Mushroom and Fontina Quesadillas from Fine Cooking http://www.taunton.com/finecooking/recipes/mushroom-fontina-quesadillas.aspx?nterms=52550&ac=fp - nice light casual dinner.

Pasta with White Sausage Sauce from Mark Bittman of the New York Times http://bitten.blogs.nytimes.com/2008/11/14/recipe-of-the-day-pasta-with-white-sausage-sauce/ - Helen and I loved this one - I did add garlic and used red wine for the liquid, as he suggested.

Here are the Thanksgiving make-aheads:

Sauteed Mushroom with Oregano from the Romeo Salta Cookbook - check out this blog post from last year http://cookinandbookin.blogspot.com/2007/11/saturday-morning-walkers-november-18.html

Cranberry Sauce with Dried Cherries and Cloves from Bon Appetit - http://www.epicurious.com/recipes/food/views/Cranberry-Sauce-with-Dried-Cherries-and-Cloves-15656

Creamy Red Pepper Soup from Giada de Laurentiis http://www.foodnetwork.com/recipes/giada-de-laurentiis/creamy-red-pepper-soup-recipe/index.html - tasted while I was cooking - be liberal with salt and pepper - nice and creamy and no cream in sight - except for the dollop of mascarpone cheese that will go on before serving - that one potato goes a long way.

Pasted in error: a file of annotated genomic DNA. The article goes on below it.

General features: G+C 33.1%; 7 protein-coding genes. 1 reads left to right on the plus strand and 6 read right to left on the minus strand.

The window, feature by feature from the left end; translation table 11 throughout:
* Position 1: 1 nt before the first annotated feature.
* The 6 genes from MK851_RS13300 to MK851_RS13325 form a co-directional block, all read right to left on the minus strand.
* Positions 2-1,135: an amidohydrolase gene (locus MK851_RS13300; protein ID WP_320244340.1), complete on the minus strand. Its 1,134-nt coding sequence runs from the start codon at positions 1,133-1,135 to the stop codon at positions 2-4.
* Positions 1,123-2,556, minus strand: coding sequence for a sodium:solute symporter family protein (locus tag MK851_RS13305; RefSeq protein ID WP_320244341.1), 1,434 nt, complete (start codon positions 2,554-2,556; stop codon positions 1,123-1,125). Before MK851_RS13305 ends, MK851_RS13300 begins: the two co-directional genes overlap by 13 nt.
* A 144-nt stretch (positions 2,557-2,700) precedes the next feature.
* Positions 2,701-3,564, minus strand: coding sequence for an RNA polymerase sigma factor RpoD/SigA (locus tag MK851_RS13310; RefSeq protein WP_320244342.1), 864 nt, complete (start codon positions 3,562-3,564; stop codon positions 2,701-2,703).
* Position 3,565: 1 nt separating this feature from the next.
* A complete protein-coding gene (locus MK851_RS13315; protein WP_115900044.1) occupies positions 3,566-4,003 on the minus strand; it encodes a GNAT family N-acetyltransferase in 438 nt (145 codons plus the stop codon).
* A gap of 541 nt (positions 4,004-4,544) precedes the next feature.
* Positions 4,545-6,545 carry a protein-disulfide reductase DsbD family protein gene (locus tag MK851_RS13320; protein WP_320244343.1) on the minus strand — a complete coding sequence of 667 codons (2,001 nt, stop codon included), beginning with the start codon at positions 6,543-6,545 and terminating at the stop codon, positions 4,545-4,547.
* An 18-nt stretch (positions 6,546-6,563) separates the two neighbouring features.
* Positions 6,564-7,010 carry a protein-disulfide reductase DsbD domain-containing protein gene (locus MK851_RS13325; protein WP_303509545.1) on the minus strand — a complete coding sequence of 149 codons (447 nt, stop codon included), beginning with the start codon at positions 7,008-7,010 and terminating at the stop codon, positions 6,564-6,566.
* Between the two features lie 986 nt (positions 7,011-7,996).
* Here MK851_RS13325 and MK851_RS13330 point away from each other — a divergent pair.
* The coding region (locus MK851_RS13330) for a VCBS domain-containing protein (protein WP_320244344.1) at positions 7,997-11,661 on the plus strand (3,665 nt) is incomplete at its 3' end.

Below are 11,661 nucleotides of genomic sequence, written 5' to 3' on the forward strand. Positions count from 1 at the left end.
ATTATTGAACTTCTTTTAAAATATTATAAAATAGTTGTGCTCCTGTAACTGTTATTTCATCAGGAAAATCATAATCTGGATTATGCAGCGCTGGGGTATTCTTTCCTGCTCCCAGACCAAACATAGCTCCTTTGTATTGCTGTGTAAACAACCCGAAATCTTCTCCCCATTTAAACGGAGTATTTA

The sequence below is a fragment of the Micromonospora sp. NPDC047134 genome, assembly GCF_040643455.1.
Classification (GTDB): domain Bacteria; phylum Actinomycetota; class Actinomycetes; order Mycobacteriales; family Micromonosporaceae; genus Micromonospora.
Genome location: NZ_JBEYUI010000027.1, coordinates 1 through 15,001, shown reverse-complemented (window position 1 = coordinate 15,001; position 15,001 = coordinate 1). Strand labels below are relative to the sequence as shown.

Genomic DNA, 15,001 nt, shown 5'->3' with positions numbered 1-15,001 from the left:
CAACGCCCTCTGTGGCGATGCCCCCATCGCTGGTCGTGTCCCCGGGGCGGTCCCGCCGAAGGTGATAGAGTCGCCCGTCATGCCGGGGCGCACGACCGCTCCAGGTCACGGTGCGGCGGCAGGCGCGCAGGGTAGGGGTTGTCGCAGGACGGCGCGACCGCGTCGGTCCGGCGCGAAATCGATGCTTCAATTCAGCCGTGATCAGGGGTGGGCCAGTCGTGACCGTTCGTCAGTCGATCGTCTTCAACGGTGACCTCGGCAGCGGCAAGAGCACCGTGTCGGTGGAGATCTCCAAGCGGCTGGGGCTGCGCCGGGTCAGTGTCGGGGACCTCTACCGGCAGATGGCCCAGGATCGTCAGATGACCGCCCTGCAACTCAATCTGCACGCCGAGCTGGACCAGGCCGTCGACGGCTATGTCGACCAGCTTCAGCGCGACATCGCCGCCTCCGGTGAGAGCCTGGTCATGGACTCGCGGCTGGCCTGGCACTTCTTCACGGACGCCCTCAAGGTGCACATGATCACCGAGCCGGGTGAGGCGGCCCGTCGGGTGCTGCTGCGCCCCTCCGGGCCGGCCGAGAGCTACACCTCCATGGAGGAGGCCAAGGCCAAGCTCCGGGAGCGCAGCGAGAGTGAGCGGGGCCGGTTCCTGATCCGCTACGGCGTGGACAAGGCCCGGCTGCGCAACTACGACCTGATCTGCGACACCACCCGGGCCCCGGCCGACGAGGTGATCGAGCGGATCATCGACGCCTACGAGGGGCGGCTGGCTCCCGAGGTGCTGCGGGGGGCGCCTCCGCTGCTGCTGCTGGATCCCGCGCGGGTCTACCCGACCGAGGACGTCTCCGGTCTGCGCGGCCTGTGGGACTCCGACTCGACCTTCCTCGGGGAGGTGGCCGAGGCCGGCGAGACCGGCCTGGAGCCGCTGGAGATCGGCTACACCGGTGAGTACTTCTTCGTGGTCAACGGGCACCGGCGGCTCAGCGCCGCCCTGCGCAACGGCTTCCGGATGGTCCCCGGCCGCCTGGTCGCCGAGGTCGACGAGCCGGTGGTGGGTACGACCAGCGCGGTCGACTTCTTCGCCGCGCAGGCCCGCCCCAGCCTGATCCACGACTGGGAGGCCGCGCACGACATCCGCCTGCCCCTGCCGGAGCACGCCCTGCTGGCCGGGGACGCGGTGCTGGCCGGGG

I want to mention the wonderful Peppery Cheese, Nut and Cornmeal Cookies/Crackers that Rita served the other night. They were fantastic and come from The JimTown Store Cookbook - I can't find the recipe online and it is a bit long to include here so perhaps I'll put it in next week - it made a great appetizer and I am planning on serving it with my soup on Thanksgiving. If you're too intrigued to wait, let me know and I'll send you the recipe separately.

Quote of the Week - from John F. Kennedy on gratitude - fitting at this time leading up to Thanksgiving and following the anniversary of the death of our former President

"As we express our gratitude, we must never forget that the highest appreciation is not to utter words, but to live by them."

Wishing everyone a wonderful Thanksgiving holiday - I am most thankful for my family and dear friends for being part of my life.

:Love,
Susan

1 comment:

John L said...

Thanks for shout-out!
It was fun to write the book, and to read your reviews: I love your passion for great food and great health too. 2009 is the Year of the Home Cook, and we’re out to make it easy and fun…and culinary medicine, to boot.
Keep up the great work.
Best regards,
John La Puma, MD
http://www.drjohnlapuma.com

n.b. ChefMD.com will send your blog readers--and everyone else!--my free, quick, healthy, easy recipes every week—check out http://www.ChefMD.com